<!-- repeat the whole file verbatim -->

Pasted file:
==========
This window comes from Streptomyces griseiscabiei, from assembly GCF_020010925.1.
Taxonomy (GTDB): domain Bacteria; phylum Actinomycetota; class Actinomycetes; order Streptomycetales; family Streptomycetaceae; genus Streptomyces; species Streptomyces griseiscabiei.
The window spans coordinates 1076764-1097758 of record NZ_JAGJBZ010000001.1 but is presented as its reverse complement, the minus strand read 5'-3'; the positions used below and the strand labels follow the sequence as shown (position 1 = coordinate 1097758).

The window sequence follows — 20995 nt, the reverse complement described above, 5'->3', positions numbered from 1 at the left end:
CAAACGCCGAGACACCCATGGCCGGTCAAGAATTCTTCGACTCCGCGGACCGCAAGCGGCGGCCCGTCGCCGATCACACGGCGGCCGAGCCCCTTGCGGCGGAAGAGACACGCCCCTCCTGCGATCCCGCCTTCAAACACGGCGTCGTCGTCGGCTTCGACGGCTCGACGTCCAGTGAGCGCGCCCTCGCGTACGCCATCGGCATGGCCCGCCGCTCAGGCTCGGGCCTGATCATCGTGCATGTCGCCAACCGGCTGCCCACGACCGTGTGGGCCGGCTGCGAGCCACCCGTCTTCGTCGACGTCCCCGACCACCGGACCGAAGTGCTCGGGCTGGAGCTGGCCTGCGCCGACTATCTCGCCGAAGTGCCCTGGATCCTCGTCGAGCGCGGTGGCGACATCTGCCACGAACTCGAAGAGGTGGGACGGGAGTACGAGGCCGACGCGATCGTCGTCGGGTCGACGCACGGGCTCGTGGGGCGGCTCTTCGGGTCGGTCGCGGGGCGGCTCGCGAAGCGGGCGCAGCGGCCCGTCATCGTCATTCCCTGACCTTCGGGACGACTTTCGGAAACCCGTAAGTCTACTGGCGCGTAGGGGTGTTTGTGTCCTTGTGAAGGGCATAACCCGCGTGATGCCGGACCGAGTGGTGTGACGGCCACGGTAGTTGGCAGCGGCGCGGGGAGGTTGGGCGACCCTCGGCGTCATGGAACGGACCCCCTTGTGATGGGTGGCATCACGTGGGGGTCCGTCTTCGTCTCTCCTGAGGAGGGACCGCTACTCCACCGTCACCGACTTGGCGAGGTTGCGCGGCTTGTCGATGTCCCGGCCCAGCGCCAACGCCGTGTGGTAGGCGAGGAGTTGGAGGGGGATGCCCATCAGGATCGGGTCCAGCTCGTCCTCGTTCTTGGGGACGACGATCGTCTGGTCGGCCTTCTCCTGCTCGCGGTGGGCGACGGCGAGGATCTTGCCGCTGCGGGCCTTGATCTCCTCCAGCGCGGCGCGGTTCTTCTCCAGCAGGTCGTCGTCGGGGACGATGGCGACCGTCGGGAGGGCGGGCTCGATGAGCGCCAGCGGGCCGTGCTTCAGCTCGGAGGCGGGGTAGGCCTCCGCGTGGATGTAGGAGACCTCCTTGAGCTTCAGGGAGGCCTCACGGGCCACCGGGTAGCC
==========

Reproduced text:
This window comes from Streptomyces griseiscabiei, from assembly GCF_020010925.1.
Taxonomy (GTDB): domain Bacteria; phylum Actinomycetota; class Actinomycetes; order Streptomycetales; family Streptomycetaceae; genus Streptomyces; species Streptomyces griseiscabiei.
The window spans coordinates 1076764-1097758 of record NZ_JAGJBZ010000001.1 but is presented as its reverse complement, the minus strand read 5'-3'; the positions used below and the strand labels follow the sequence as shown (position 1 = coordinate 1097758).

The window sequence follows — 20995 nt, the reverse complement described above, 5'->3', positions numbered from 1 at the left end:
CAAACGCCGAGACACCCATGGCCGGTCAAGAATTCTTCGACTCCGCGGACCGCAAGCGGCGGCCCGTCGCCGATCACACGGCGGCCGAGCCCCTTGCGGCGGAAGAGACACGCCCCTCCTGCGATCCCGCCTTCAAACACGGCGTCGTCGTCGGCTTCGACGGCTCGACGTCCAGTGAGCGCGCCCTCGCGTACGCCATCGGCATGGCCCGCCGCTCAGGCTCGGGCCTGATCATCGTGCATGTCGCCAACCGGCTGCCCACGACCGTGTGGGCCGGCTGCGAGCCACCCGTCTTCGTCGACGTCCCCGACCACCGGACCGAAGTGCTCGGGCTGGAGCTGGCCTGCGCCGACTATCTCGCCGAAGTGCCCTGGATCCTCGTCGAGCGCGGTGGCGACATCTGCCACGAACTCGAAGAGGTGGGACGGGAGTACGAGGCCGACGCGATCGTCGTCGGGTCGACGCACGGGCTCGTGGGGCGGCTCTTCGGGTCGGTCGCGGGGCGGCTCGCGAAGCGGGCGCAGCGGCCCGTCATCGTCATTCCCTGACCTTCGGGACGACTTTCGGAAACCCGTAAGTCTACTGGCGCGTAGGGGTGTTTGTGTCCTTGTGAAGGGCATAACCCGCGTGATGCCGGACCGAGTGGTGTGACGGCCACGGTAGTTGGCAGCGGCGCGGGGAGGTTGGGCGACCCTCGGCGTCATGGAACGGACCCCCTTGTGATGGGTGGCATCACGTGGGGGTCCGTCTTCGTCTCTCCTGAGGAGGGACCGCTACTCCACCGTCACCGACTTGGCGAGGTTGCGCGGCTTGTCGATGTCCCGGCCCAGCGCCAACGCCGTGTGGTAGGCGAGGAGTTGGAGGGGGATGCCCATCAGGATCGGGTCCAGCTCGTCCTCGTTCTTGGGGACGACGATCGTCTGGTCGGCCTTCTCCTGCTCGCGGTGGGCGACGGCGAGGATCTTGCCGCTGCGGGCCTTGATCTCCTCCAGCGCGGCGCGGTTCTTCTCCAGCAGGTCGTCGTCGGGGACGATGGCGACCGTCGGGAGGGCGGGCTCGATGAGCGCCAGCGGGCCGTGCTTCAGCTCGGAGGCGGGGTAGGCCTCCGCGTGGATGTAGGAGACCTCCTTGAGCTTCAGGGAGGCCTCACGGGCCACCGGGTAGCC